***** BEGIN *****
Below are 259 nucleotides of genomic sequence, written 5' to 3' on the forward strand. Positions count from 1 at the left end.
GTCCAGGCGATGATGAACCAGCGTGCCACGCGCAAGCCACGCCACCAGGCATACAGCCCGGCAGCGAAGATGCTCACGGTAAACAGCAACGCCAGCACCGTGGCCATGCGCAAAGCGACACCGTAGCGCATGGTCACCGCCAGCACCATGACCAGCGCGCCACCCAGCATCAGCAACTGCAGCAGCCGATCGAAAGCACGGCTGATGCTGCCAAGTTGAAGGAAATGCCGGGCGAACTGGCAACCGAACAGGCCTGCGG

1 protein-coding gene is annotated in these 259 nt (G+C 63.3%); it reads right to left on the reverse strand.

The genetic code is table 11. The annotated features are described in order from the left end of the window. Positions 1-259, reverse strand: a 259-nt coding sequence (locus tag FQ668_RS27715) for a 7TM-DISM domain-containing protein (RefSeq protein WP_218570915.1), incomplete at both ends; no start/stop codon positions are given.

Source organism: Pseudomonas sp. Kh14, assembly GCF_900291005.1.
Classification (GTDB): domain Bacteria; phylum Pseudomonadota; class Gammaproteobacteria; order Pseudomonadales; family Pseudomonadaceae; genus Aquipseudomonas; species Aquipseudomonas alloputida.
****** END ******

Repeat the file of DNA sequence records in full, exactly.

Below are 259 nucleotides of genomic sequence, written 5' to 3' on the forward strand. Positions count from 1 at the left end.
GTCCAGGCGATGATGAACCAGCGTGCCACGCGCAAGCCACGCCACCAGGCATACAGCCCGGCAGCGAAGATGCTCACGGTAAACAGCAACGCCAGCACCGTGGCCATGCGCAAAGCGACACCGTAGCGCATGGTCACCGCCAGCACCATGACCAGCGCGCCACCCAGCATCAGCAACTGCAGCAGCCGATCGAAAGCACGGCTGATGCTGCCAAGTTGAAGGAAATGCCGGGCGAACTGGCAACCGAACAGGCCTGCGG

1 protein-coding gene is annotated in these 259 nt (G+C 63.3%); it reads right to left on the reverse strand.

The genetic code is table 11. The annotated features are described in order from the left end of the window. Positions 1-259, reverse strand: a 259-nt coding sequence (locus tag FQ668_RS27715) for a 7TM-DISM domain-containing protein (RefSeq protein WP_218570915.1), incomplete at both ends; no start/stop codon positions are given.

Source organism: Pseudomonas sp. Kh14, assembly GCF_900291005.1.
Classification (GTDB): domain Bacteria; phylum Pseudomonadota; class Gammaproteobacteria; order Pseudomonadales; family Pseudomonadaceae; genus Aquipseudomonas; species Aquipseudomonas alloputida.